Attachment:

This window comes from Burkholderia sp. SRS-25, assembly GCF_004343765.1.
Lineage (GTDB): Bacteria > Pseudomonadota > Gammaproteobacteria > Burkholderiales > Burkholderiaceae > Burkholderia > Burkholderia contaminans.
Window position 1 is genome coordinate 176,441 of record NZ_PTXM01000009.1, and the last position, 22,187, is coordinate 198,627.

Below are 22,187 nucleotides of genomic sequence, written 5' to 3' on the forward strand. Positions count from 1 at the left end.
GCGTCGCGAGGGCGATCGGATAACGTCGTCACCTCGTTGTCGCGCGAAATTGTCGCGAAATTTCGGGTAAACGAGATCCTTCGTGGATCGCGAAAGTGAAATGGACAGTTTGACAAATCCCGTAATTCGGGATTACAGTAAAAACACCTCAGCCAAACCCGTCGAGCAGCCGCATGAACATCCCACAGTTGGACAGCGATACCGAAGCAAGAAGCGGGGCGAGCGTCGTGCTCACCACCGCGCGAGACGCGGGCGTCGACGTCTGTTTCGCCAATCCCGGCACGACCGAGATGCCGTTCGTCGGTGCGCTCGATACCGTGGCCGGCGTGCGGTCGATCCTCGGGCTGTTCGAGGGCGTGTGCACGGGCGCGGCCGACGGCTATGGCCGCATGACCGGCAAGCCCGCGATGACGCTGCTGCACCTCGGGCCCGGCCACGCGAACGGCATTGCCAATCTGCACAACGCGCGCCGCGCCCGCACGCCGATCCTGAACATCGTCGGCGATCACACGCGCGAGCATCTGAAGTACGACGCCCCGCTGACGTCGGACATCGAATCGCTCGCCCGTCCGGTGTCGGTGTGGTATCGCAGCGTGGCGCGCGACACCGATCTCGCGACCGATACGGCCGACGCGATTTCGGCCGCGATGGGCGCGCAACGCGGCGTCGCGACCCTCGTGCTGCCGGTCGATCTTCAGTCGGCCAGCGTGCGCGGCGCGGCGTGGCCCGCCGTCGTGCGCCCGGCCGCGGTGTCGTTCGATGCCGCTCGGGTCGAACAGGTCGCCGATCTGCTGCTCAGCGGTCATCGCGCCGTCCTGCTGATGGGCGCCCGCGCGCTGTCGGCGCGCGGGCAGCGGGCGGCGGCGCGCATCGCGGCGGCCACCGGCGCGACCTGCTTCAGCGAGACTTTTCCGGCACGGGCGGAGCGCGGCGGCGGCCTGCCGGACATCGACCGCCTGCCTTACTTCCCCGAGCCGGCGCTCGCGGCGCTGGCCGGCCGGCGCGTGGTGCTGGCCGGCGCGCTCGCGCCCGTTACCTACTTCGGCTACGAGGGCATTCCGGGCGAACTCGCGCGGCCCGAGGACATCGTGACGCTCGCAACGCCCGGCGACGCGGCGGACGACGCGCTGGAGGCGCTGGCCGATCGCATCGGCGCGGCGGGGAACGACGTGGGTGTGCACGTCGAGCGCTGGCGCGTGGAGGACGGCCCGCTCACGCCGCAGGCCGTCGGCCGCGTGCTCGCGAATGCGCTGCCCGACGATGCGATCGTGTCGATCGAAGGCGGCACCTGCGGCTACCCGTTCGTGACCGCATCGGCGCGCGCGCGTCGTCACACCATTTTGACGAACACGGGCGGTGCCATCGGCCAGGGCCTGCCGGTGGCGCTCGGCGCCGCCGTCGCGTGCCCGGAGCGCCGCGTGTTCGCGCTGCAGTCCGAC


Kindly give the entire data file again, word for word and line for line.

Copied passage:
This window comes from Burkholderia sp. SRS-25, assembly GCF_004343765.1.
Lineage (GTDB): Bacteria > Pseudomonadota > Gammaproteobacteria > Burkholderiales > Burkholderiaceae > Burkholderia > Burkholderia contaminans.
Window position 1 is genome coordinate 176,441 of record NZ_PTXM01000009.1, and the last position, 22,187, is coordinate 198,627.

Below are 22,187 nucleotides of genomic sequence, written 5' to 3' on the forward strand. Positions count from 1 at the left end.
GCGTCGCGAGGGCGATCGGATAACGTCGTCACCTCGTTGTCGCGCGAAATTGTCGCGAAATTTCGGGTAAACGAGATCCTTCGTGGATCGCGAAAGTGAAATGGACAGTTTGACAAATCCCGTAATTCGGGATTACAGTAAAAACACCTCAGCCAAACCCGTCGAGCAGCCGCATGAACATCCCACAGTTGGACAGCGATACCGAAGCAAGAAGCGGGGCGAGCGTCGTGCTCACCACCGCGCGAGACGCGGGCGTCGACGTCTGTTTCGCCAATCCCGGCACGACCGAGATGCCGTTCGTCGGTGCGCTCGATACCGTGGCCGGCGTGCGGTCGATCCTCGGGCTGTTCGAGGGCGTGTGCACGGGCGCGGCCGACGGCTATGGCCGCATGACCGGCAAGCCCGCGATGACGCTGCTGCACCTCGGGCCCGGCCACGCGAACGGCATTGCCAATCTGCACAACGCGCGCCGCGCCCGCACGCCGATCCTGAACATCGTCGGCGATCACACGCGCGAGCATCTGAAGTACGACGCCCCGCTGACGTCGGACATCGAATCGCTCGCCCGTCCGGTGTCGGTGTGGTATCGCAGCGTGGCGCGCGACACCGATCTCGCGACCGATACGGCCGACGCGATTTCGGCCGCGATGGGCGCGCAACGCGGCGTCGCGACCCTCGTGCTGCCGGTCGATCTTCAGTCGGCCAGCGTGCGCGGCGCGGCGTGGCCCGCCGTCGTGCGCCCGGCCGCGGTGTCGTTCGATGCCGCTCGGGTCGAACAGGTCGCCGATCTGCTGCTCAGCGGTCATCGCGCCGTCCTGCTGATGGGCGCCCGCGCGCTGTCGGCGCGCGGGCAGCGGGCGGCGGCGCGCATCGCGGCGGCCACCGGCGCGACCTGCTTCAGCGAGACTTTTCCGGCACGGGCGGAGCGCGGCGGCGGCCTGCCGGACATCGACCGCCTGCCTTACTTCCCCGAGCCGGCGCTCGCGGCGCTGGCCGGCCGGCGCGTGGTGCTGGCCGGCGCGCTCGCGCCCGTTACCTACTTCGGCTACGAGGGCATTCCGGGCGAACTCGCGCGGCCCGAGGACATCGTGACGCTCGCAACGCCCGGCGACGCGGCGGACGACGCGCTGGAGGCGCTGGCCGATCGCATCGGCGCGGCGGGGAACGACGTGGGTGTGCACGTCGAGCGCTGGCGCGTGGAGGACGGCCCGCTCACGCCGCAGGCCGTCGGCCGCGTGCTCGCGAATGCGCTGCCCGACGATGCGATCGTGTCGATCGAAGGCGGCACCTGCGGCTACCCGTTCGTGACCGCATCGGCGCGCGCGCGTCGTCACACCATTTTGACGAACACGGGCGGTGCCATCGGCCAGGGCCTGCCGGTGGCGCTCGGCGCCGCCGTCGCGTGCCCGGAGCGCCGCGTGTTCGCGCTGCAGTCCGAC